Baptists eye sex-offender database
By Peter Smith
June 13, 2007
SAN ANTONIO -- The Southern Baptist Convention took a step yesterday that could lead to the creation of a database of pastors who have committed sexual misconduct.
The convention overwhelmingly voted without debate to ask its Executive Committee to study the feasibility of creating such a database. The committee is required to report back to next year's convention.
The database would include names of those "credibly accused of, personally confessed to, or legally been convicted of sexual harassment or abuse," according to the motion approved by the convention on the first day of its two-day meeting.
The aim would be to prevent a minister who offends in one church from finding a job in another where the minister's history is unknown.
"I'm not smart enough to establish what should be done, but I'm asking them to investigate," Enid, Okla., pastor Wade Burleson, sponsor of the measure, said after the vote.
Christa Brown, an advocate for victims, called the vote "very positive."
"Southern Baptists have taken a step forward here in San Antonio today, and we hope they will build on it to make kids safer for the future," she said.
Brown is the Baptist coordinator of the Survivors Network of those Abused by Priests, an advocacy group that played a major role in exposing the extent of sexual abuse among Roman Catholic clergy. It has expanded its advocacy to other denominations.
"We have no reason to believe that the scope of the problem (in the Southern Baptist Convention) is any less than what it is among Catholics," she said.
Brown said such a database is needed, saying she was abused as a child in a Southern Baptist church, that another minister knew of it -- and that it took her extensive work to discover the man she said abused her was still ministering to children in another state.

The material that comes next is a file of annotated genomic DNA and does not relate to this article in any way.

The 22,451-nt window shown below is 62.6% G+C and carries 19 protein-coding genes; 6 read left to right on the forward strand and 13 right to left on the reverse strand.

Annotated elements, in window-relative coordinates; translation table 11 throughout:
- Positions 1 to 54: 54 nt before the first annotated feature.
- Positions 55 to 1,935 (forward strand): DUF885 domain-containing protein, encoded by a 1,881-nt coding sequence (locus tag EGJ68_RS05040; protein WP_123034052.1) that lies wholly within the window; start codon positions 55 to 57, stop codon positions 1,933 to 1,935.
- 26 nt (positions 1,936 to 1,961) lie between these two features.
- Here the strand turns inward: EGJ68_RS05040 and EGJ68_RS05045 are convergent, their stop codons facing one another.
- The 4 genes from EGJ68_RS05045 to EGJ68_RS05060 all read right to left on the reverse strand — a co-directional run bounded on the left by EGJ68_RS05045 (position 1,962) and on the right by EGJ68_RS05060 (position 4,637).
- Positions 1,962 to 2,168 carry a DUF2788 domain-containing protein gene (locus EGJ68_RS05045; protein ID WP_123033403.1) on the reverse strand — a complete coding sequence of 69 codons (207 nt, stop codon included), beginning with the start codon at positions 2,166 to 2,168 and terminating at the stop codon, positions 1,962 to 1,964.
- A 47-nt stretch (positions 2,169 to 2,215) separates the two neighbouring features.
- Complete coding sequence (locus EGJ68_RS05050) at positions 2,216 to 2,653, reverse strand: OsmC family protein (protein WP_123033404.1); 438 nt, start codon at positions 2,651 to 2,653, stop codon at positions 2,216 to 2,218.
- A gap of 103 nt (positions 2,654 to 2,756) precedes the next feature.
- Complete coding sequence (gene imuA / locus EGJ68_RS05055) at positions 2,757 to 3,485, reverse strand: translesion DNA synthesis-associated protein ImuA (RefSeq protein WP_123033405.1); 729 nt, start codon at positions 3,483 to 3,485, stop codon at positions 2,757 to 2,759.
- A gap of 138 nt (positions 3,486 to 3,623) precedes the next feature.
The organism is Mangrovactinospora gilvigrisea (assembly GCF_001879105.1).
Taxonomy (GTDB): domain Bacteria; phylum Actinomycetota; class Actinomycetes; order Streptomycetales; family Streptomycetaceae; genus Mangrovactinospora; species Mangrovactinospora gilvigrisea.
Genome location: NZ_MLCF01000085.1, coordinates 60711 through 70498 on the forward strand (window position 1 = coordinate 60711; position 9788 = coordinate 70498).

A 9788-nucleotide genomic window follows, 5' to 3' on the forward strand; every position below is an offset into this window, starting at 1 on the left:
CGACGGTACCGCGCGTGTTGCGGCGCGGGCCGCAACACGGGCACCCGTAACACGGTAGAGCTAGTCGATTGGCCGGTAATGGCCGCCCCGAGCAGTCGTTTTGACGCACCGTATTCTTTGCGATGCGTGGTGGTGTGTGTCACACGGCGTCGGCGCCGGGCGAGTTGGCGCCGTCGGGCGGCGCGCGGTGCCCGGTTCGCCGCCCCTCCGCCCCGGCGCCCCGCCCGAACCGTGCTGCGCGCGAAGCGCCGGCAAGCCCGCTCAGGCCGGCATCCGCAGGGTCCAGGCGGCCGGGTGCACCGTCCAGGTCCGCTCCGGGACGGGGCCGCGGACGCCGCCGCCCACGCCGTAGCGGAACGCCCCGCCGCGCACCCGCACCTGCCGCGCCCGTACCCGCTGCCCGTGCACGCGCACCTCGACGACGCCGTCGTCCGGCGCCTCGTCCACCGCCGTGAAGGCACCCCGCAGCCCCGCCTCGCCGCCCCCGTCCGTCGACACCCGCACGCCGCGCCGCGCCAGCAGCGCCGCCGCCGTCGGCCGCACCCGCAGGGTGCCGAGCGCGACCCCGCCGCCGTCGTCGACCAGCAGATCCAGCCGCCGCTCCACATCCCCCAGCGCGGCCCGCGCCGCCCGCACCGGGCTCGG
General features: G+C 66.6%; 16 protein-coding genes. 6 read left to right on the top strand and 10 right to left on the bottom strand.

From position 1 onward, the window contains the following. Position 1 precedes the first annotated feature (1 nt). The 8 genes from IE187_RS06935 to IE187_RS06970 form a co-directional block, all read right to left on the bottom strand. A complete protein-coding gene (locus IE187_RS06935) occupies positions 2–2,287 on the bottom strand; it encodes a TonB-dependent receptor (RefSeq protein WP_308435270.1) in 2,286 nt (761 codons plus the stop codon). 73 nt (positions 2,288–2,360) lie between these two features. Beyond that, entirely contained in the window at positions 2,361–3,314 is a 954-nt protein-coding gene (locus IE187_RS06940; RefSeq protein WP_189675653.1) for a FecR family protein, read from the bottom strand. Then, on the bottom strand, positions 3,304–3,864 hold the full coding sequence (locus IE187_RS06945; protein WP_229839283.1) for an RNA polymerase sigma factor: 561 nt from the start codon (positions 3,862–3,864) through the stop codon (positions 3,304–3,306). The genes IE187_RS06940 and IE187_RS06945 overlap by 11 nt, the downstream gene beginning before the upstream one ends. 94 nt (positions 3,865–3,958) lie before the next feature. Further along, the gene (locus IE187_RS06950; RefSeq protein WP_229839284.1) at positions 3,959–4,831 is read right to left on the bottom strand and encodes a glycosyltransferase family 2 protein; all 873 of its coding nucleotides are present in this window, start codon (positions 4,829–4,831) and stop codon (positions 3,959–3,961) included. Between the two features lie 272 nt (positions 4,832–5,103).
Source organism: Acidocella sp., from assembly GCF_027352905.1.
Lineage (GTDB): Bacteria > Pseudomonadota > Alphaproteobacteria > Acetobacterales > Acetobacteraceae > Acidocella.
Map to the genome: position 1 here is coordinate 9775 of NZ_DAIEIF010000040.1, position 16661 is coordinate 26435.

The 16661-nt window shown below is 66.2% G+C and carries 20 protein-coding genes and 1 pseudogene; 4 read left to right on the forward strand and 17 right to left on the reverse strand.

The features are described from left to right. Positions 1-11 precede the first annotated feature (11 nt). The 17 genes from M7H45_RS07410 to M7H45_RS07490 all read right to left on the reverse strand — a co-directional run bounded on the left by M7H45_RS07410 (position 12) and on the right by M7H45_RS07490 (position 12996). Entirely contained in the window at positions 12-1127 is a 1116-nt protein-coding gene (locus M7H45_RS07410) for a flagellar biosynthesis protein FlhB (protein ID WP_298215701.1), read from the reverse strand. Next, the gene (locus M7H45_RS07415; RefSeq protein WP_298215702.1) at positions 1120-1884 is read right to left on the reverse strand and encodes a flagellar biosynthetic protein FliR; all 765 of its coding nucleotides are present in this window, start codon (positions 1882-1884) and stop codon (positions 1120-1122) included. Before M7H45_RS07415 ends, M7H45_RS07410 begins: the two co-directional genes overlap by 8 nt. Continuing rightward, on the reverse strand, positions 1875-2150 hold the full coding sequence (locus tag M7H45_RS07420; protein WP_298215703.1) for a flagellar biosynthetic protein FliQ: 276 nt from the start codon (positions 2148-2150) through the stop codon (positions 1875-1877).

"Southern Baptists would probably like people to think the lack of data is the lack of a problem," Brown said. "Victims try to report it, but where do they report it?"
The Baptist convention wraps up today at the Henry B. Gonzalez Convention Center.
The issue of sexual abuse was highlighted earlier this year with the recent revelation by the Web site EthicsDaily.com that two registered sex offenders, Richard Yates Quinn and Dale Don McKee, were living on campus at the Southern Baptist Theological Seminary in Louisville.
Seminary spokesman Lawrence Smith said that because of rules on student confidentiality, he couldn't confirm the students were registered sex offenders, but he said a Richard Yates Quinn graduated in May with a master of arts in Christian counseling and a Dale Don McKee took classes in the spring semester but is not currently registered as a student.
Quinn's name, which appeared on the Kentucky list earlier this year, is no longer on it, which could indicate that he has moved out of state.
Smith said that, beginning in the fall of 2006, the seminary has asked all applicants if they are registered sex offenders. If the answer is yes, they automatically are disqualified from admission, although he said the seminary does not check all sex-offender databases to verify negative answers.
Reporter Peter Smith can be reached at (502) 582-4469.